Living with an Alcoholic During the Holidays: Surviving Christmas and New Year’s if Loved Ones Drink Too Much

living with an alcoholic

Noticing colorful decorations, playing in fresh white snow, hearing familiar tunes such as Jingle Bells and getting a whiff of gingerbread or other wonderful aromas of the season often trigger warm, nostalgic feelings. Unfortunately for some, though, these same experiences can also bring on subtle, vague memories of abuse, neglect, shame or conflict.

For those who live with an alcoholic on a daily basis, Christmas and New Year’s can be brutal. Sometimes the smallest, most innocuous incident can trigger unhappy memories and bring on dysfunctional coping behaviors such as self-effacement, self-neglect and increased attempts at controlling a situation.

How Unidentified Emotional Triggers Affect a Family Gathering

Painful memories are buried deep inside those who grew up with alcoholism as well as those who have lived with an alcoholic as an adult. Many have no idea what a “happy holiday” would look like for themselves, and try to emulate a Norman Rockwell painting in their households instead. This simply doesn’t work.

For example, at a family gathering, a certain tree ornament or door wreath might bring on a vague feeling of upset for Susan as she enters Mom’s house. But she quickly “stuffs” it without taking the time to identify it, and the festivities continue. But later, Susan starts trying to control everybody, is filled with “good ideas” for everybody else, becomes touchy and defensive when she doesn’t get her way and generally misinterprets the actions of others. If there are four or five Susans in the family group, it becomes a power struggle rather than a holiday celebration even though everybody in the room is behaving “normally” on the outside.

What Happens When the Drinking Starts at a Family Gathering

Inevitably, someone will start drinking. If Susan is an alcoholic, she will join in, but if she’s not a drinker she will likely start making passive-aggressive attempts to control the drinking and/or behavior of others. Al-Anon refers to this behavior as “forcing solutions.” Susan will find herself “irritable and unreasonable without knowing it” (from Al-Anon’s Suggested Welcome). If she can’t control the drinker she will try to control the meal preparation or the gift unwrapping or the selection of music or whatever, because it gives her some temporary sense of power. Others around her will begin to have their own vague feelings of upset and their own triggers just from being in Susan’s presence.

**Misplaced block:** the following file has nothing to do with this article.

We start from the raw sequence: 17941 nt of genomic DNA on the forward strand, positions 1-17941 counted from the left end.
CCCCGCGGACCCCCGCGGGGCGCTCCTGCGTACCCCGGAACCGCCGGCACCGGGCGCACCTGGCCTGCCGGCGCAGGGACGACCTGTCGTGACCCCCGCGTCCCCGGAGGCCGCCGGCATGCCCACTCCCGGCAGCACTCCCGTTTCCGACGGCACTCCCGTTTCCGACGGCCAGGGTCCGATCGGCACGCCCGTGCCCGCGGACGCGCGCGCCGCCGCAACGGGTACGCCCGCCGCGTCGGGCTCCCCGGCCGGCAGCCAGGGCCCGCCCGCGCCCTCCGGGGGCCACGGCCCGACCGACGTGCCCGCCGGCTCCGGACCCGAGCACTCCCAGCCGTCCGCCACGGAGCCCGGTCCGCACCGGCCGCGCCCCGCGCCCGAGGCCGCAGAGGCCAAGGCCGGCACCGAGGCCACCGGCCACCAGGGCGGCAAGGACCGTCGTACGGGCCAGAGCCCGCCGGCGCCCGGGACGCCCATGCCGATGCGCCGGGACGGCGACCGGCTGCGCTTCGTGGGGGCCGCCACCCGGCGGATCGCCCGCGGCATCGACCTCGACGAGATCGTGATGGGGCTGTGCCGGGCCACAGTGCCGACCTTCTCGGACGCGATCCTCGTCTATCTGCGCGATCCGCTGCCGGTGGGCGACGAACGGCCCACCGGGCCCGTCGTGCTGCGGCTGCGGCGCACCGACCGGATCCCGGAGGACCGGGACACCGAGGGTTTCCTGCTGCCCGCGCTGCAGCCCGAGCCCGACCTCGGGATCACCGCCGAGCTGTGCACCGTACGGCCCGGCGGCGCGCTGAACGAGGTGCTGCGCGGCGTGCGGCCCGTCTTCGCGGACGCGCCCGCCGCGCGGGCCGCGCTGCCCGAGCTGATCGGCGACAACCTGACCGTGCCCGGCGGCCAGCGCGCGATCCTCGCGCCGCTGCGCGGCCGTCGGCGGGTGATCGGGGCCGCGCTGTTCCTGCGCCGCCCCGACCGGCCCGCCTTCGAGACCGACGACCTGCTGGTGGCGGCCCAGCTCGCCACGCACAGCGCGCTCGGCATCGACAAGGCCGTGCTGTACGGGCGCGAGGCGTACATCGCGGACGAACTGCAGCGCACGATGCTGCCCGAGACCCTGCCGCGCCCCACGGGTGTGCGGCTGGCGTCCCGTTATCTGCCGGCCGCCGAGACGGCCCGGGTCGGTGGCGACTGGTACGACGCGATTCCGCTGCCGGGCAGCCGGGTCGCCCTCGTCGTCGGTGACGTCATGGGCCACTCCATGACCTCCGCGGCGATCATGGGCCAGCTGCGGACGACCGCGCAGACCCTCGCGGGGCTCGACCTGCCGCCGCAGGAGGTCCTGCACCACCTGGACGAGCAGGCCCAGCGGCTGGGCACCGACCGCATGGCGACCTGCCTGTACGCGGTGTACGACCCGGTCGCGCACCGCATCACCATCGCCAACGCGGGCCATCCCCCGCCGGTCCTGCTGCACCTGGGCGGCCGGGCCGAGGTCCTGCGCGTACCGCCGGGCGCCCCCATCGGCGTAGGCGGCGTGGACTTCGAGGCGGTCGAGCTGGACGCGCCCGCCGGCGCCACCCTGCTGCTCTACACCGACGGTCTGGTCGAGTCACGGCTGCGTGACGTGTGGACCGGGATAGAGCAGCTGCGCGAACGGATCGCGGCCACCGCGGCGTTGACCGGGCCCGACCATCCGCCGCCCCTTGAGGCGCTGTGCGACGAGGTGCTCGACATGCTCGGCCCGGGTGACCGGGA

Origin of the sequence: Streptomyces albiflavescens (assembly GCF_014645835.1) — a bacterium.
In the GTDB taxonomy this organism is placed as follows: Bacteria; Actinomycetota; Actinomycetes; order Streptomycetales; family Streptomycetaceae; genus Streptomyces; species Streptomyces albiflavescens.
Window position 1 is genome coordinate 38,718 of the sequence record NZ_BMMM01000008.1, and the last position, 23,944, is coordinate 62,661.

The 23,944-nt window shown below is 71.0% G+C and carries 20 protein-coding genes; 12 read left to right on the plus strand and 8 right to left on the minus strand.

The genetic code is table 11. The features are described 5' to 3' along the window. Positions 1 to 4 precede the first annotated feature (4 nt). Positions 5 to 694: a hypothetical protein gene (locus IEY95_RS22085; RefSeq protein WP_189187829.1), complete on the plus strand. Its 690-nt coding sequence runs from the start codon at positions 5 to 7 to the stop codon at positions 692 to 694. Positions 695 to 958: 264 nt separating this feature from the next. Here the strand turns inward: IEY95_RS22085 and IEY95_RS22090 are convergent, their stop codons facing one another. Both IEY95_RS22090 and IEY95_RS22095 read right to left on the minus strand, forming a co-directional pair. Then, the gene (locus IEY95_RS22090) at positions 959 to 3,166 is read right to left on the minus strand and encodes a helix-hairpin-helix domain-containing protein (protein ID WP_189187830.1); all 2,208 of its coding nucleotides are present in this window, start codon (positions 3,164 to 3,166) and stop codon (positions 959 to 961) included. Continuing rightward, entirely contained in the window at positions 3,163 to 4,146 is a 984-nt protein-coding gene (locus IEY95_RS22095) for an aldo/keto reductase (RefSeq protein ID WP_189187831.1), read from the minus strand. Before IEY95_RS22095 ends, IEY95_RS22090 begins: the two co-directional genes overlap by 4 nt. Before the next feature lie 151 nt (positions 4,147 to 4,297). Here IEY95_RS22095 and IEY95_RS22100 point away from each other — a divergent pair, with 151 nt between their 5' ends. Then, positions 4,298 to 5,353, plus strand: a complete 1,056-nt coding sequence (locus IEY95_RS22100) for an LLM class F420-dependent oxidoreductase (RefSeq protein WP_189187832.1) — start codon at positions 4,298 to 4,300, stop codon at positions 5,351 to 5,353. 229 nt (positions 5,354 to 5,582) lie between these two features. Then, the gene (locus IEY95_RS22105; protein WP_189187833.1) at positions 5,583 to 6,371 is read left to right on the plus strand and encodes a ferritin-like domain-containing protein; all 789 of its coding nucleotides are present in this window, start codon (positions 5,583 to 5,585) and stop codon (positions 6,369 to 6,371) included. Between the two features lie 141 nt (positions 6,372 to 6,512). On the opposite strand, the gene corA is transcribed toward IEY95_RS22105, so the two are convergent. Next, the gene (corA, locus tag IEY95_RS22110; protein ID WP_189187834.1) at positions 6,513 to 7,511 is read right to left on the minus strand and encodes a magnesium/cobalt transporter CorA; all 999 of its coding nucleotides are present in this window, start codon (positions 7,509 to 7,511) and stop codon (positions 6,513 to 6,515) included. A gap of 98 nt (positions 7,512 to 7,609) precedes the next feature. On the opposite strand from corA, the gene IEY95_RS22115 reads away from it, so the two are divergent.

All this is happening on an unseen level, of course. On the surface, to a casual observer, everybody is having a great time and it looks just like that Norman Rockwell scene. There is laughter, singing, joking and joviality. Alcoholics are often the “life of the party” and others are unaware of the effect that alcoholism is having on the group.

Detaching From a Dysfunctional Family Gathering

A roomful of Susans and other dysfunctional family members can soon create havoc in even the most well-meaning group of people. A person who recognizes what is happening and their own part in the insanity can choose to stay in the room, participate in the superficial, friendly exchanges, or they can choose to detach from the craziness whether or not they physically leave the premises.

Setting boundaries or detaching from five Susans can be stressful for those in recovery, but it is well worth the effort. Here are some techniques that have helped Al-Anon members in similar situations:

  • Find an empty room, even a bathroom, and take a few minutes to check in with your body. Breathe deeply, relax, say a prayer and acknowledge whatever emotion it is that is trying to surface.
  • Let go of any preconceived notions about how others “ought to” behave. Allow events to unfold as they will, trusting that a Higher Power is in charge of everything and everybody concerned.
  • If someone tries to control you or “help” you by offering unsolicited advice (another form of control), remember you have the right to say “Thanks, but I’m sure I’ll be able to [whatever] just fine” or simply, “You could be right, I’ll think about that.”
  • Affirm yourself to yourself. Remind yourself that you are entitled to feel your feelings and that you are not required to “obey” another adult who thinks they know how you ought to live.
  • Let go of your own need to control the behavior of others. Detach with love if possible. If you can’t do it with love, do it with anger. But do it. It will save your psyche and your sanity.

As long as alcoholics attend family gatherings, and as long as family members try to reason with or control an alcoholic, families will continue to ride the “Merry-Go-Round Called Denial.” Try Al-Anon for yourself and reconnect with the precious child of God you see when you look in the mirror.